What Is the Difference Between 301 and 302 Redirects?

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In our last article, we discussed 301 redirects and how they play a role in website design and SEO. After reading that article, you may have been compelled to do some research on your own into why 301 redirects are important for your website. While conducting this research, you may have come across the term 302 redirects.

That discovery should not be surprising as they can often be confused with one another and when one should be used over the other is not always straightforward (like many things in SEO).

Therefore, we are going to outline the differences between these two terms as well as describe the circumstances in which you would choose one type of redirect over the other.

Defining The Terms And Why They Are Important

Before we analyze the ways in which these two concepts differ from one another, let’s review what these terms are in the first place.

We defined 301 redirects in our last blog post, but for a quick recap: a 301 redirect indicates that a website has permanently moved from one location to another. It tells the website browser that the content of a website has permanently moved and will not move back.

302 redirects are essentially the same idea but with one important difference: a 302 redirect tells a browser that a website has moved temporarily.

Keeping these two concepts straight in your mind can be tough since they are nearly identical but knowing the difference is vital as you design your website.

The Important Difference Between 301 and 302 Redirects  

The reason why these concepts are so vital is that search engines sometimes cannot recognize the difference between 301 and 302 redirects.

If you set up a 301 redirect versus a 302 redirect or vice versa, they can become confused leading to a loss of traffic. As a result, your website will not rank as highly in search engines which can take a long time to recover. If you choose to use a 302 redirect (indicating a temporary move), Google will keep the old domain indexed in their results while trying to lead visitors to the new page. This phenomenon can be detrimental to your long-term goals because Google will start indexing duplicate content which could negatively impact your SEO rank.

As you can see, knowing the differences between these two types of redirects is vital to your content marketing strategy.

When To Use a 301 Redirect

We touched on when to use a 301 redirect in our last post but to outline when you would use a 301 redirect as opposed to a 302 redirect, we will outline the situations in which you would use a 301 redirect.

If you remember the distinction of temporary vs. permanent migration, you will know that a 301 redirect is used for a permanent change on your website.

More specifically, a 301 redirect would be used in situations where you would like to merge two websites together or websites that are migrating permanently.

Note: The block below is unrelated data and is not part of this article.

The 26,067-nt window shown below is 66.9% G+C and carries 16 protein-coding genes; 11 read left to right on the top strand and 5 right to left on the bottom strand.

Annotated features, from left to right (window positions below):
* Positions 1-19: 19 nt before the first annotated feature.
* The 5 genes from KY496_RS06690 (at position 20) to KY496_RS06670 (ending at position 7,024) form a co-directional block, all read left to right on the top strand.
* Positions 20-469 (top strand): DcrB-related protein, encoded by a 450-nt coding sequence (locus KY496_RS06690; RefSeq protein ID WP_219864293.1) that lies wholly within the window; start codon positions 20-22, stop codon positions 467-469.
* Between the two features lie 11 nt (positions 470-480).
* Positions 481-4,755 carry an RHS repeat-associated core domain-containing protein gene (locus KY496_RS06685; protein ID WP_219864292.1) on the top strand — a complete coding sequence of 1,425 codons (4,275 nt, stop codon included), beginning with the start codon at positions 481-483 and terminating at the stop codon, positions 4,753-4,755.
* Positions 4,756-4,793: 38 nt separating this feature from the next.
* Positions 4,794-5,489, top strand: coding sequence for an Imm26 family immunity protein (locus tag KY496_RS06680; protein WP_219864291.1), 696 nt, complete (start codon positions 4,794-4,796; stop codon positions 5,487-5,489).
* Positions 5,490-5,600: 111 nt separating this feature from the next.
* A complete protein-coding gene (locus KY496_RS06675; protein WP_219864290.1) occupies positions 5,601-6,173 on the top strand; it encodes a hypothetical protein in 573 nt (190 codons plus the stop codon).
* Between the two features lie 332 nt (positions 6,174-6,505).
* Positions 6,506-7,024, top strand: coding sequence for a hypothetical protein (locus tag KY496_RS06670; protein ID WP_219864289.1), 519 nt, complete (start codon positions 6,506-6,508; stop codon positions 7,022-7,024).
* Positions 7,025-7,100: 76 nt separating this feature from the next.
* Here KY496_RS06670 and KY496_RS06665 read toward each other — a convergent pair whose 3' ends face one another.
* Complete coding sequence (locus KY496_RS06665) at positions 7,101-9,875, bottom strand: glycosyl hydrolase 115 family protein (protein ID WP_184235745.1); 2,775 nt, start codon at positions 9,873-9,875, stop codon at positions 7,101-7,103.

In addition, a 301 redirect would be most useful if you are using several URLs to access your site. Choosing one and setting up a 301 redirect for the other URLs will be the most effective in ranking highly in search engines.

Finally, a 301 redirect would also be useful if you are moving your website to a new domain name.

Overall, you can see how 301 redirects are the type of redirect you would most often employ as a content marketer.

When To Use a 302 Redirect

Truth be told, there are not too many scenarios in which you would set up a 302 redirect. However, these situations still exist and it will be important to outline a few here.

302 redirects are best used when you are redesigning a website, temporarily shutting the website down or needing to test a page without affecting your rankings.

Remember you should only set up a 302 redirect when you intend on bringing users back to your original page. That is what makes a 302 redirect a temporary move.

How to Set up a 302 Redirect

Setting up a 302 redirect follows a similar process as setting up a 301 redirect in most website content management systems.

The process for setting up these redirects is best shown by following links to set up the different redirects.

Starting with WordPress, you would set up a 302 redirect by following the same steps outlined in the previous article at Centori. However, following this link provides a helpful guide for setting up a 302 redirect along with a helpful YouTube video.  

In Squarespace, if you follow this link to their help page, you will be able to find out how to set up both types of redirects.

Finally, Wix is a little different than WordPress or Squarespace as they are currently adjusting their 301 redirects tools. They do not provide information on their website yet about 302 redirects but this link provides helpful information on setting up 301 redirects which, as we said, is used far more frequently.

Going Forward

As you can see remembering the difference between 301 and 302 redirect can make a huge impact in your SEO and content marketing strategy.

These concepts are not a daily assignment for content marketers; nevertheless, they cannot be overlooked.

Now that you are equipped with the differences between these terms, you can venture confidently into making big changes to your website this year!

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